Lowering SCC and proper sanitation can improve the overall quality of milk
Producing a quality product is of the utmost importance when it comes to agricultural products, and dairy is no exception. Proper preparation and sanitation practices are crucial to boosting the quality of milk.
“To me, the definition of milk quality is the cell count in the milk,” Donna Amaral-Phillips, Extension Professor and Extension Dairy Specialist with the University of Kentucky, said.
Achieving higher milk quality refers to lowering the somatic cell count. “Somatic cell count (SCC) is the total number of cells per milliliter in milk. Primarily, SCC is composed of leukocytes, or white blood cells, that are produced by the cow’s immune system to fight an inflammation in the mammary gland, or mastitis. Since leukocytes in the udder increase as the inflammation worsens, SCC provides an indication of the degree of mastitis in an individual cow or in the herd if bulk tank milk is monitored,” said Michael Looper, Professor and Department Head-Animal Science with the University of Arkansas.
According to Reagan Bluel, University of Extension Dairy Field Specialist, a 250,000 cell count is considered high, and a 50,000 or less cell count is considered low.
When it comes to lowering the SCC and achieving higher milk quality, “environmental management has a lot to do with it,” Amaral-Phillips said. Producers need to evaluate things like their barn maintenance, pasture and shade tree rotation system, and treatment and handling of cows; all of these things can contribute to the occurrence of environmental pathogens that can result in a high SCC and mastitis. If cows are kept in a clean, dry environment, are handled in an appropriate, low-stress manner and are fed and cared for with the cow’s immune system in mind, this can help boost milk quality.
Milking parlor practices
“Prepping the animal is huge,” Bluel said. Cows should be prepped with a teat dip to clean the teats and then producers should hand strip the teat for a squirt or two into a strip cup – this will allow the producer to check for any flakes or discolored milk, which indicates mastitis.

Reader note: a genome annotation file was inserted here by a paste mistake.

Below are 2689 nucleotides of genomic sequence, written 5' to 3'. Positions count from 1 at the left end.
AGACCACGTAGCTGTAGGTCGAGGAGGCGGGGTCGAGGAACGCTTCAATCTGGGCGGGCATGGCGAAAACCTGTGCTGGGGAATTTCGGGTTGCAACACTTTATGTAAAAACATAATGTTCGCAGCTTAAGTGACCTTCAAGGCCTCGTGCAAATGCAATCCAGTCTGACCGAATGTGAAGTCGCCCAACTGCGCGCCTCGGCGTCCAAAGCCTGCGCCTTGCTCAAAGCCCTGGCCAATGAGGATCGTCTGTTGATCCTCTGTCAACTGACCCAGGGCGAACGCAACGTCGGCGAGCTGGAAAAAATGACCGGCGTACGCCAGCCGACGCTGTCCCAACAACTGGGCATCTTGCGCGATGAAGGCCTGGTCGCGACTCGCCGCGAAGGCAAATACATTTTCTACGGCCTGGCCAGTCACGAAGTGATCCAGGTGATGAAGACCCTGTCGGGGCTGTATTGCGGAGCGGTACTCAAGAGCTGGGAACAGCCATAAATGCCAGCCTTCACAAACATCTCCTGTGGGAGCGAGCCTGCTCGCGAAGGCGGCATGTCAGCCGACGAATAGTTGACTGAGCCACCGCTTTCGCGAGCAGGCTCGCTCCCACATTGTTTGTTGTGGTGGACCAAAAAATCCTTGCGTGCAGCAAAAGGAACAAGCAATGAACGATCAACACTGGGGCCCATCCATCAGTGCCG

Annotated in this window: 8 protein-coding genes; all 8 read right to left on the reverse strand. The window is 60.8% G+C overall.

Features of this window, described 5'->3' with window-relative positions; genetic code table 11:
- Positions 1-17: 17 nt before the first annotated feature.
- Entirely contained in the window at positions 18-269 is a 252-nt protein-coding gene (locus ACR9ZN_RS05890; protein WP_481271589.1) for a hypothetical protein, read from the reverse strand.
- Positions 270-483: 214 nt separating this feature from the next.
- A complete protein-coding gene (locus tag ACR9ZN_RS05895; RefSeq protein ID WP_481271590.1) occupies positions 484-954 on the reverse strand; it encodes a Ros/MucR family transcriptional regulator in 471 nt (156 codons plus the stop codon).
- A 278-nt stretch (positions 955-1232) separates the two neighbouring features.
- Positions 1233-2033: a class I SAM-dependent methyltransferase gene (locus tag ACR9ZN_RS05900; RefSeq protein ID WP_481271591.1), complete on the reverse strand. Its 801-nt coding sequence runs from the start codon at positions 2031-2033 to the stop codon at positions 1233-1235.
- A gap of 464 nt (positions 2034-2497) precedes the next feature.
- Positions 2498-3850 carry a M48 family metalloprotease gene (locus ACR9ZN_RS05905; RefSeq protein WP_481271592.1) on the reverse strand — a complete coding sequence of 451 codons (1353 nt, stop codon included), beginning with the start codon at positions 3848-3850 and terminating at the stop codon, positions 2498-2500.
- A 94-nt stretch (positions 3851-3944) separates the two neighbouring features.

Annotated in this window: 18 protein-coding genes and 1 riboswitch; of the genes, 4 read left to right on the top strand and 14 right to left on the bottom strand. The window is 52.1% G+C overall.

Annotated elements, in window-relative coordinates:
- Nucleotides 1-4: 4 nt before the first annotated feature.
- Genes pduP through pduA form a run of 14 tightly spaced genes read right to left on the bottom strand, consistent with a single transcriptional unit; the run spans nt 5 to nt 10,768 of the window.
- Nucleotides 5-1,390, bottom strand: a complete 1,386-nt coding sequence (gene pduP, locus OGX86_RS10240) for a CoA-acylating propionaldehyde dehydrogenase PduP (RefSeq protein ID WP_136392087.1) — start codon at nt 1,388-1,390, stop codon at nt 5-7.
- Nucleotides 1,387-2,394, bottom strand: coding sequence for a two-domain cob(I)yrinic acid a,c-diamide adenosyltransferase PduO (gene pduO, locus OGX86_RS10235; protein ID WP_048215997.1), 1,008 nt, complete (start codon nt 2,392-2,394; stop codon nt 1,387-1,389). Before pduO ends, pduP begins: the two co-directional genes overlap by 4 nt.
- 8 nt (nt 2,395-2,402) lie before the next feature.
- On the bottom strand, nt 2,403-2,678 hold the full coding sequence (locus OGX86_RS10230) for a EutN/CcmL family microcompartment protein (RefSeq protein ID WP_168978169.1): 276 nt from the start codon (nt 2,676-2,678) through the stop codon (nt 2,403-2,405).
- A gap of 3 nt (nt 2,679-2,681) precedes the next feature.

Cleaning and stripping the teat will encourage the cow to let down oxytocin, which releases the milk. A short pause is necessary before applying the milking machine to maximize milk output.
“The perfect window is 60 to 90 seconds after udder preparation,” Bluel said. It takes approximately 60 seconds for oxytocin to go from the brain to the mammary gland. Allowing that slight pause before hooking the cow up to the machine results in good milk production and good sphincter health.
“Improper milking procedure damages the sphincter and can create mastitis from bacteria.”
All milking equipment must be kept clean, sanitized and as dry as possible to avoid spreading pathogens that lead to mastitis and increased SCC, and therefore lower-quality milk.
“Make sure everyone involved (in milking) follows and understands procedures,” Amaral-Phillip advised.
“The place to cut corners is not parlor management,” Bluel added.
Cows that have a low SCC will produce 4 more pounds of milk per day than cows with a high SCC, Bluel explained. A cow with a high SCC is trying to fight off pathogens, where as a cow with a low SCC puts her time into production and she also just has a healthier mammary gland.
A cow with a low SCC count will also cost the producer less.
“The average cost of a case of clinical mastitis is $440 within the first 30 days,” Bluel said. “So prevention is huge.”
If a cow persists with a high SCC count despite appropriate management and milking parlor practices, it’s recommended that she be culled from the herd so that resources can be allocated to cows with lower SCCs.